Have you ever heard that a snake can fly? Chrysopelea is known as a flying snake. It belongs to the family Colubridae. Nature is incredible, and its creations sometimes baffle humans’ minds. Who is the creator of these bewildering species? Flying snakes are not too venomous and are considered harmless. Its toxicity is not dangerous to people.
Normally, flying snakes can be found in South Asian countries such as the Philippines, China, India, and Sri Lanka. Chrysopelea is notorious for “flying snake” glides by using its ridge scales along its belly, pushing against the rough bark surface of tree trunks, and letting it move vertically up a tree. Chrysopelea hunt for food during the day, and they like lizards, frogs, birds, and bats.
When he reaches the end of a tree’s branch, the snake continues moving until its tail dangles from the branch end, and then it makes a J-shape bend and leans forward to select the level of inclination it wishes to travel to control its flight paths as well as the desired landing area.
Once it decides on an endpoint, it pushes itself by thrusting its body up and away from the tree, sucking in its stomach, and flaring out its ribs to turn its body into a “pseudo concave wing,” all the while making a repeated serpentine motion of lateral undulation parallel to the ground to stabilize its direction in midair in order to land safe and sound.
The mixture of sucking in its stomach and making a motion of lateral undulation in the air makes it viable for the snake to glide in the air, where it also copes to keep energy compared to traveling on the ground and dodge terrestrially bound predators. The concave wing that a snake generates in sucking its stomach flattens its body to up to double its width from the back of the head to the anal vent, which is adjacent to the end of the snake’s tail, causing the cross-section of the snake’s body to look like the cross-section of a Frisbee or flying disc.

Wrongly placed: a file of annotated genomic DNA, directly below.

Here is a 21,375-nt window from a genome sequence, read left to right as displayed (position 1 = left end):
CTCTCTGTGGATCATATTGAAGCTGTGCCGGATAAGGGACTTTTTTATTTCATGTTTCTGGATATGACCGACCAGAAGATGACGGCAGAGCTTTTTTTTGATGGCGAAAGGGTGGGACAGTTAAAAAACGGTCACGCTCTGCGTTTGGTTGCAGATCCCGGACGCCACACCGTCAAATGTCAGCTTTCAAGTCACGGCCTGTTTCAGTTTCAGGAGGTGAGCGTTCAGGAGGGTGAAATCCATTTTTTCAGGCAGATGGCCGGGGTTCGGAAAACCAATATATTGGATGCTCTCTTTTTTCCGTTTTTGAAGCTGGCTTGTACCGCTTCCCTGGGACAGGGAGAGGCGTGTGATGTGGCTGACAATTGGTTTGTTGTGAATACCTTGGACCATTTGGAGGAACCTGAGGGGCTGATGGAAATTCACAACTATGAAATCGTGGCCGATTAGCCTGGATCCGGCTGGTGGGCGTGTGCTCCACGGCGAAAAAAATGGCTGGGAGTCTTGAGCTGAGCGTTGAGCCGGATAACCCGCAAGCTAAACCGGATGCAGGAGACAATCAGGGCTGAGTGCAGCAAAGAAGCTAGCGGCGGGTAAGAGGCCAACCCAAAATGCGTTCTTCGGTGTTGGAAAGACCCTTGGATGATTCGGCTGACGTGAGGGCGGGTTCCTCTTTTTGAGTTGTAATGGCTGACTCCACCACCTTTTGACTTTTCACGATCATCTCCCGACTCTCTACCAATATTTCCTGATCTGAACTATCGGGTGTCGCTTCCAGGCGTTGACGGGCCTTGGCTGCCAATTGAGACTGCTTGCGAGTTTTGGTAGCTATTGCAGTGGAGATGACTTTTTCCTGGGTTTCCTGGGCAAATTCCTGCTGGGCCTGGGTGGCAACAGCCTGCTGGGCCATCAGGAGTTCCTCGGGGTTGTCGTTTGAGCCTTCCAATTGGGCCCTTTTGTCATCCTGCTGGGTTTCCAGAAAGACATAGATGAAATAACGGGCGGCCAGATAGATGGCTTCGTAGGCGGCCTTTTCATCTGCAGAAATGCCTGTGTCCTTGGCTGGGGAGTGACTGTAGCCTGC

When a flying disc spins in the air, the designed cross-sectional concavity causes intensified air pressure under the center of the disc, causing lift for the disc to fly. A snake incessantly moves in lateral undulation to generate the identical effect of increased air pressure underneath its arched body to glide.
It’d be interesting to know that flying snakes are capable of gliding better than flying squirrels and other gliding animals, notwithstanding the lack of limbs, wings, or any other wing-like projections, through the forest and jungle it inhabit, with the distance being as great as 100 m. In recent research conducted by the University of Chicago, the snake’s ability to glide has been an object of interest for physicists, and they found a correlation between size and gliding ability in which smaller flying snakes were able to glide longer distances horizontally.
So far, there’re five recognized species of flying snakes found from India to the Indonesian archipelago. Some of them are Golden Tree Snakes (Ornate Flying Snakes), the largest flying snake, measuring 4 feet in length, with different color variations. Due to its smaller size, its gliding ability is weak. The other is the Paradise Tree Snake, which is a flying snake that reaches up to 3 feet in length and is famous in the European pet trade.
The most famous coloration bodies are black, covered in rich green scales. Clusters of red, orange, and yellow-colored scales in the shape of flower petals line the dorsal area from the base of the neck to the tail. Its gliding ability is considered to be one of the best among flying snakes. The twin-barred tree snake, also called a banded flying snake, is the smallest flying snake, reaching up to 2 feet in length, with the base color being black or dark grey, and the entire body is covered with thick red and thin yellow with black bands. It does not glide.